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Lusaka, Zambia: The African city championing climate resilience through solid waste management (SWM)
Location & Region: Lusaka, Zambia / Africa
Partner: Cities Race to Resilience, ICLEI
Implementers: Lusaka City Council (LCC)
Area and sector: Urban / Waste management
As dense hotspots of rapid social, economic and environmental change, cities can be key to driving sustainable, low-emission development. However, cities specifically in the Global South are often overlooked, characterised by, among other things, expanding informal settlements, high rates of unemployment and weak local economies.
As torchbearers leading the fight against climate-related impacts and disasters, Cities Race to Resilience signatories from Africa have demonstrated their commitment to implementing adaptation and resilience actions across different aspects of urban planning. This has led to commitments across nature-based solutions, water and waste management, community engagement (and the participation of those most vulnerable to climate change), and governance.
Cities Race to Resilience aims to ensure that city voices are put front and centre and heard at the highest international level of climate change negotiations. It also strives to ensure that climate resilience goals are treated with the same urgency as mitigation.
One city in the initiative is Lusaka in Zambia. Among the main climate challenges facing the capital city are extreme weather events including drought and severe flooding, especially in the rainfall season. In addition to climate change impacts, Lusaka also faces increasing population growth, with a growing peri-urban population living in informal settlements.
Particular vulnerabilities experienced in these peri-urban settings, unrelated to weather hazards, are exacerbated by climate change. For example, key risk factors for cholera in Lusaka include the increase in waste produced by a growing peri-urban population living in informal settlements, which might result in blocked drains, which plays a significant role in driving up flood risk, and hence health risks related to standing water – such as cholera.
Because a high proportion (70%) of Lusaka’s population lives in informal settlements, waste management in the city is a significant challenge when it comes to these weather-related hazards. Areas may become inaccessible, meaning that door-to-door collections cannot be made, and waste will not be collected by services.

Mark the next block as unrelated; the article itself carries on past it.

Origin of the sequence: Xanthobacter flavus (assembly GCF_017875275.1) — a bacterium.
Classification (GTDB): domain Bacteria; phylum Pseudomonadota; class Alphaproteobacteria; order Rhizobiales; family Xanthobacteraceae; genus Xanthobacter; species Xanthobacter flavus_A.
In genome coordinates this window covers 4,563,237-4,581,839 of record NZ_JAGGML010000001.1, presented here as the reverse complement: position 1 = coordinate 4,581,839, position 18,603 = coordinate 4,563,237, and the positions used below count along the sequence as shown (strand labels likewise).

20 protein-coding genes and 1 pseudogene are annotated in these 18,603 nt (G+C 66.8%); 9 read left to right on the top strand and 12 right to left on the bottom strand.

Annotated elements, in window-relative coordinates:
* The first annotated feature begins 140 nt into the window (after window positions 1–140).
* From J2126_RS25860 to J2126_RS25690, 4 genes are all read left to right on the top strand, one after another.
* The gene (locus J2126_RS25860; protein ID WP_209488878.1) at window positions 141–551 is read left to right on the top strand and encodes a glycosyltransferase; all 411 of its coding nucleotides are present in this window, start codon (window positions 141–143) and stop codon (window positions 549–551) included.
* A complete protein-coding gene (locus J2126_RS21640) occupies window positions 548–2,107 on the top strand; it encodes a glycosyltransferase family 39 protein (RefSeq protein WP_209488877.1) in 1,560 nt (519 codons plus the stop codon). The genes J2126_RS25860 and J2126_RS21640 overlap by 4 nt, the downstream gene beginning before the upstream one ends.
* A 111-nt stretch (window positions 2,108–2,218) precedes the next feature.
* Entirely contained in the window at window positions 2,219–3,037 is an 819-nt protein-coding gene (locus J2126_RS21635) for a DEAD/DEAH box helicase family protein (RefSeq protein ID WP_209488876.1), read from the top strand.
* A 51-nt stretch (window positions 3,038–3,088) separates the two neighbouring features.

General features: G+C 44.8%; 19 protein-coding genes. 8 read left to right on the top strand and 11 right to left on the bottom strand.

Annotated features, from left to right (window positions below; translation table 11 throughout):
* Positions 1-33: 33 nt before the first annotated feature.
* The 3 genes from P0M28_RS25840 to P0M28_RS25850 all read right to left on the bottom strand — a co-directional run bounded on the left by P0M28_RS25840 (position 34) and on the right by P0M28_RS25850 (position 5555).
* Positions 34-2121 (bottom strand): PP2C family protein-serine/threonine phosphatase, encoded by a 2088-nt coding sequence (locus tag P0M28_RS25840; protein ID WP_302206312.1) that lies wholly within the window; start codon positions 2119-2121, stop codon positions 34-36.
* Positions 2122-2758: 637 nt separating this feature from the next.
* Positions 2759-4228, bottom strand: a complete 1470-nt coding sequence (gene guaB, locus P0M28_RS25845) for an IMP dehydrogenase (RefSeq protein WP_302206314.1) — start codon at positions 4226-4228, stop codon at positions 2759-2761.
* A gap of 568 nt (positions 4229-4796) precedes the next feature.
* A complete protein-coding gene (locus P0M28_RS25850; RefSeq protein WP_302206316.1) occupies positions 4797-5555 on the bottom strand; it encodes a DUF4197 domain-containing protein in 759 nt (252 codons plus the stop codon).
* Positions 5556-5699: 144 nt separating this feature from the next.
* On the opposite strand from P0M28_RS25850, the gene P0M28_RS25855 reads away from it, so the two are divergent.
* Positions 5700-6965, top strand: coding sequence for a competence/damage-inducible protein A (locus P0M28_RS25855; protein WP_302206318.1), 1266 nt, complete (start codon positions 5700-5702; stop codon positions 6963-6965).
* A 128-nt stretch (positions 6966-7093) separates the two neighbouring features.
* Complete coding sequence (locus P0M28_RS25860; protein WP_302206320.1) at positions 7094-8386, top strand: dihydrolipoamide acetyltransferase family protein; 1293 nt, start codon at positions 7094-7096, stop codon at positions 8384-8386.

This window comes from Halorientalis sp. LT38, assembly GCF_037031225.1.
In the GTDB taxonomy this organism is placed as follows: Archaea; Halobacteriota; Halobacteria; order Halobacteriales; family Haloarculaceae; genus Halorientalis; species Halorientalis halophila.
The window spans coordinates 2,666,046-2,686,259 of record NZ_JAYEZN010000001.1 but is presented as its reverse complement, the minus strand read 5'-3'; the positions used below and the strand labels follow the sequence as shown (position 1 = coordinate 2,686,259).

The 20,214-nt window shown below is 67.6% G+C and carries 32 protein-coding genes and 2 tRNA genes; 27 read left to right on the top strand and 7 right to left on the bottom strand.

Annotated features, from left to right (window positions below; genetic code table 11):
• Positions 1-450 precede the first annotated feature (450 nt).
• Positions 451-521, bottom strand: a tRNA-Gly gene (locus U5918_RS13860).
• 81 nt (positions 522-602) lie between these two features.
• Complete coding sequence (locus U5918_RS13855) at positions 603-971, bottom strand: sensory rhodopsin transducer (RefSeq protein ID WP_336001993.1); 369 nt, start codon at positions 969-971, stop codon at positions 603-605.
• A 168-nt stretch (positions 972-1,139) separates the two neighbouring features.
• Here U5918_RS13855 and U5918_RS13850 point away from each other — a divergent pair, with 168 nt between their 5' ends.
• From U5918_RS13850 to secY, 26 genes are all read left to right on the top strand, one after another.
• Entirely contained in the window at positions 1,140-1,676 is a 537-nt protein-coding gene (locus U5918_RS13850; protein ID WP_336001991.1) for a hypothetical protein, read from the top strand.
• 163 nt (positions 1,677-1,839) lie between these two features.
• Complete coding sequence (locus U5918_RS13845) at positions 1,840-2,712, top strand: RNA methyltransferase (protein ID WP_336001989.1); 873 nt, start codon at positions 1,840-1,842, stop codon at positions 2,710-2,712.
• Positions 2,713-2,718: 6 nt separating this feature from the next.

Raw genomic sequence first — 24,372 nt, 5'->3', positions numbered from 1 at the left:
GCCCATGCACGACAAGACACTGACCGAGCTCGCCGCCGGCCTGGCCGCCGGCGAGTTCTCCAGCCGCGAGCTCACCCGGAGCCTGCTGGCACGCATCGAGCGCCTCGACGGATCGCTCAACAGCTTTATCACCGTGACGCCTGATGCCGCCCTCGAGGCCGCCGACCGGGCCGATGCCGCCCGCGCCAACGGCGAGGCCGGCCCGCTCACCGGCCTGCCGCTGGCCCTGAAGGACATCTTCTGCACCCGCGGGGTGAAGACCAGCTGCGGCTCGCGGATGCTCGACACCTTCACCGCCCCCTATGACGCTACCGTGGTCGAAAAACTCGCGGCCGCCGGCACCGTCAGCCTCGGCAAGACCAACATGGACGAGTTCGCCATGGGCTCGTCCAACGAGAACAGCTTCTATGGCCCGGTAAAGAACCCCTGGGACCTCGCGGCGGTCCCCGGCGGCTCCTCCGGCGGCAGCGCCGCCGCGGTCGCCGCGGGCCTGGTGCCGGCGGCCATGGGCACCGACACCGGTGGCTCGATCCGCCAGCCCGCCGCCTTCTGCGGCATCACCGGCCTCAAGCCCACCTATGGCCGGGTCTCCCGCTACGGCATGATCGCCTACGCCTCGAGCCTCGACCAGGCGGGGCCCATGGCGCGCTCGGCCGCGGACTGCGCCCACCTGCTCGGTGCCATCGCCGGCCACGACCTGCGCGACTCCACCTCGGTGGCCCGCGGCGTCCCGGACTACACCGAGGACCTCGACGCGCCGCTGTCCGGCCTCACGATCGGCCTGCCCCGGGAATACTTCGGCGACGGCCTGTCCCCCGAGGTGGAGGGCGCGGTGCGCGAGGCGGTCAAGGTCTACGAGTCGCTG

For this reason, Lusaka has a strong solid waste management (SWM) programme in place, that includes monthly clean-ups in the city which sees the Mayor’s office work directly with ward councillors as well as communities to clean out drainage systems. Part of this locally-led activity includes a desensitisation programme, whereby the community, including youth, are educated on the issues around waste and climate-related flooding. This action ties in directly with the city’s commitment to improving community engagement and working with citizens to build resilience.
Lusaka City Council (LCC) is responsible for the formulation of city by-laws and carries out direct sweeping, waste collection, and transportation of waste to the final disposal site services. The city has engaged with private operators and community-based enterprises (CBE) to ensure proper solid waste collection and disposal. Another issue remains the separation of waste and specifically the removal of organic (mostly food) waste.
The Council is also working closely with the University of Zambia to address this issue and understand the potential of the organic waste market. By undertaking research with partners from the university, the LCC is working to understand how waste can be processed, in order to produce liquid fertilizer, which in turn can be used to support local communities to grow their own vegetable produce, and in this way address vulnerabilities related to the basic needs of food and nutrition amongst some of the most marginalised community members.
Under Cities Race to Resilience, Lusaka has committed to various actions to build resilience in the city. Through the Covenant of Mayors in Sub-Saharan Africa (CoMSSA), the city has developed a Sustainable Energy Access and Climate Action Plan (SEACAP). This will guide the integration of resilience-building activities across urban planning, and ensure that all necessary activities related to adaptation and resilience-building are implemented, that funding is allocated for these activities, and that reporting takes place on these activities for the purposes of accountability.
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